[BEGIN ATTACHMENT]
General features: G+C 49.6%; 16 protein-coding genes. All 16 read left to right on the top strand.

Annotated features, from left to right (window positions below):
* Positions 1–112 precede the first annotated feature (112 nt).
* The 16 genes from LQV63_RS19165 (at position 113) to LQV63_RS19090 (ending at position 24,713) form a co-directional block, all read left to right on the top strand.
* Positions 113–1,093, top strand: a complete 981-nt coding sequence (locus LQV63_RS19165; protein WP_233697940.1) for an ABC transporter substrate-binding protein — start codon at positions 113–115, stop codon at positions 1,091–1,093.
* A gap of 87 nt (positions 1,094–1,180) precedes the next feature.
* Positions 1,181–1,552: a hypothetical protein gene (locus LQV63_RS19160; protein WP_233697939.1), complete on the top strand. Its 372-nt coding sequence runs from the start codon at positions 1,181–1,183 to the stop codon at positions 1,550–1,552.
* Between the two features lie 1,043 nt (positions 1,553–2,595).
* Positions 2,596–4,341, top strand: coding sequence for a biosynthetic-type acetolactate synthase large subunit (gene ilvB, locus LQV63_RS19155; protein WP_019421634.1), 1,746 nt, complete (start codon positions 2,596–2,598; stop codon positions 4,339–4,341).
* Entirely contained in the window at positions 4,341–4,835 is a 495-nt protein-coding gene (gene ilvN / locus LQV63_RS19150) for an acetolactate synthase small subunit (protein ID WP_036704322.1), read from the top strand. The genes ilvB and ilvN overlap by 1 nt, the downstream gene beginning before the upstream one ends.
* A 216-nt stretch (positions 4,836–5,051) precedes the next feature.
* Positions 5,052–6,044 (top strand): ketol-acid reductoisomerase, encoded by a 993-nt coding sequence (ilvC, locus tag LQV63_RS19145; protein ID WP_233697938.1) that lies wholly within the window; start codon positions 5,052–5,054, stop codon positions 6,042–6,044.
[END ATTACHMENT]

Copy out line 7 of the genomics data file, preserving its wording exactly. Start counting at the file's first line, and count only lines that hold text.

* Positions 1,181–1,552: a hypothetical protein gene (locus LQV63_RS19160; protein WP_233697939.1), complete on the top strand. Its 372-nt coding sequence runs from the start codon at positions 1,181–1,183 to the stop codon at positions 1,550–1,552.